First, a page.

.September 2021 – Canadian employees like the idea of group retirement plans, with 70% willing to trade a higher salary for a workplace pension plan according to a survey conducted in April 2021 by ABACUS DATA for the Healthcare of Ontario Pension Plan. But do they have the knowledge they need to get the most out of them?
According to a report by the Financial Consumer Agency of Canada, fewer than half (47%) of Canadians know how much they need to save to preserve their standard of living in retirement, which suggests there is plenty of room for improvement in plan members’ financial literacy.
“The vast majority of plan members have little to no idea if they’re on track for retirement,” agrees Amar Munjal, partner, pension & benefits, at CapriCMW in Burnaby, B.C., member firm of the Benefits Alliance Group. “Even though most of them have access to retirement calculators through the carriers’ websites, the majority of them—I would say 85%—don’t go through the planning process.”
Barriers include not knowing about the tools available, not understanding how to use those tools and a reluctance to face how far they are from their goals. The first step towards addressing these barriers, Munjal suggests, is effective communication that captures plan members’ interest and motivates them to attend education sessions. However, beware of preaching to the converted.
“A lot of our clients offer group education sessions or even one-on-one sessions on company time but it ends up being the same 30% of the staff who come on an ongoing basis. So 60 to 70% haven’t attended even one education session,” says Munjal.
To reach more people, he proposes alternatives to in-person workshops such as recorded webinars and quick-hit videos that convey one important message in two to three minutes. Invitations need to stand out; for example, by using humour. Campaigns can also be targeted to people investing in the default fund or to different demographic groups.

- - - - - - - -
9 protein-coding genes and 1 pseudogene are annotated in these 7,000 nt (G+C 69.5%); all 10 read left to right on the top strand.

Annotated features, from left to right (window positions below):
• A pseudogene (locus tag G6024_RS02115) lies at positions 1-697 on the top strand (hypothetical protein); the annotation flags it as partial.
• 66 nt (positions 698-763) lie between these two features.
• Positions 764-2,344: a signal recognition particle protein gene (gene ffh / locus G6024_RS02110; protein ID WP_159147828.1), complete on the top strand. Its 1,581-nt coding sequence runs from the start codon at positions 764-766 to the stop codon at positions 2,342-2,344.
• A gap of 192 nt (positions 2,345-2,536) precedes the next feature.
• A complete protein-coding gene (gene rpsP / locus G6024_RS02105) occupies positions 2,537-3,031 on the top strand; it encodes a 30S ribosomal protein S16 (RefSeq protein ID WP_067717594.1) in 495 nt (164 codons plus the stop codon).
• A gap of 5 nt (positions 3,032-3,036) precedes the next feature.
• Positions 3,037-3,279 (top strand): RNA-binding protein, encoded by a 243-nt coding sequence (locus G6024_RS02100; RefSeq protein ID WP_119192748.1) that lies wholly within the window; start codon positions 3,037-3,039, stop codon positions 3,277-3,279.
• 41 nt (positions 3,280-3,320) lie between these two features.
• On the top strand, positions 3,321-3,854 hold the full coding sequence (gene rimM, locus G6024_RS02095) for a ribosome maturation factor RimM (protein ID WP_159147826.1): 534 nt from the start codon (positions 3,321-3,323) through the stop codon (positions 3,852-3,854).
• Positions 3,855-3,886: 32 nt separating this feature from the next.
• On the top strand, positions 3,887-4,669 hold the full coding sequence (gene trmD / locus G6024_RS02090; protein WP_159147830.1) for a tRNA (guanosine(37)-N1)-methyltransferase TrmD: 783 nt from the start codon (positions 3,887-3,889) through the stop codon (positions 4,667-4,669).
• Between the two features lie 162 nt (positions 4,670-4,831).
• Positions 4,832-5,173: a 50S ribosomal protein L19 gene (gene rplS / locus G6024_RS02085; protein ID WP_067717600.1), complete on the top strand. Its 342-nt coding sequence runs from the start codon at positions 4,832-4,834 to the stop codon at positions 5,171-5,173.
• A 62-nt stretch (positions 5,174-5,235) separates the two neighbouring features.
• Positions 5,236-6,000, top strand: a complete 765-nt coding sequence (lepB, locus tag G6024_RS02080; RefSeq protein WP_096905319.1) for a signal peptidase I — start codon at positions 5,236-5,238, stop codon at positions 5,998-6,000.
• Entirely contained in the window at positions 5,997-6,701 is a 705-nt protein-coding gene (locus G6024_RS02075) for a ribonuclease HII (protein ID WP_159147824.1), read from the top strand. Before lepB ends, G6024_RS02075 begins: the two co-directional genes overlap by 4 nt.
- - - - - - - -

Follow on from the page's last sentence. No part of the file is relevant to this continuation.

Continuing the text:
Employee education should be offered consistently at least once a year, and employers can consider making them mandatory—perhaps for a period of two years, during which virtually all employees can acquire a base level of knowledge about retirement planning. Some of Munjal’s clients have opened sessions to plan members’ partners, since the partner may be the one making financial decisions for the household.
For those who can’t be persuaded to engage, plan design is critical. The default fund should offer a reasonable long-term rate of return. A target-date fund or balanced fund is much more likely to help plan members achieve an acceptable level of income in retirement than a guaranteed investment certificate or money market fund.
Advisors have an important role to play by identifying financial literacy gaps within an organization and tailoring programs to close those gaps. Furthermore, to encourage commitment from plan sponsors, advisors can explain the benefits of more financially literate employees, such as reduced presenteeism because employees aren’t worrying about their finances and improved loyalty because plan members value their group retirement plan.
Personal finances is the number-one main source of stress, ahead of workload, according to the 2020 SANOFI CANADA HEALTHCARE SURVEY.
“If you can provide a retirement plan and get your staff engaged and looking at their retirement plan online, at their statement, asking questions, coming to education sessions … it reinforces the feeling that, ‘Wow, my employer is really helping me out here and contributing to my financial future’,” says Munjal.
This article is part of The Benefits Alliance Take 5 for Health Benefits. Take 5 is a quarterly initiative that provides a deeper look a the employee benefits space by providing examples, research and case studies on what’s working for employers in Canada.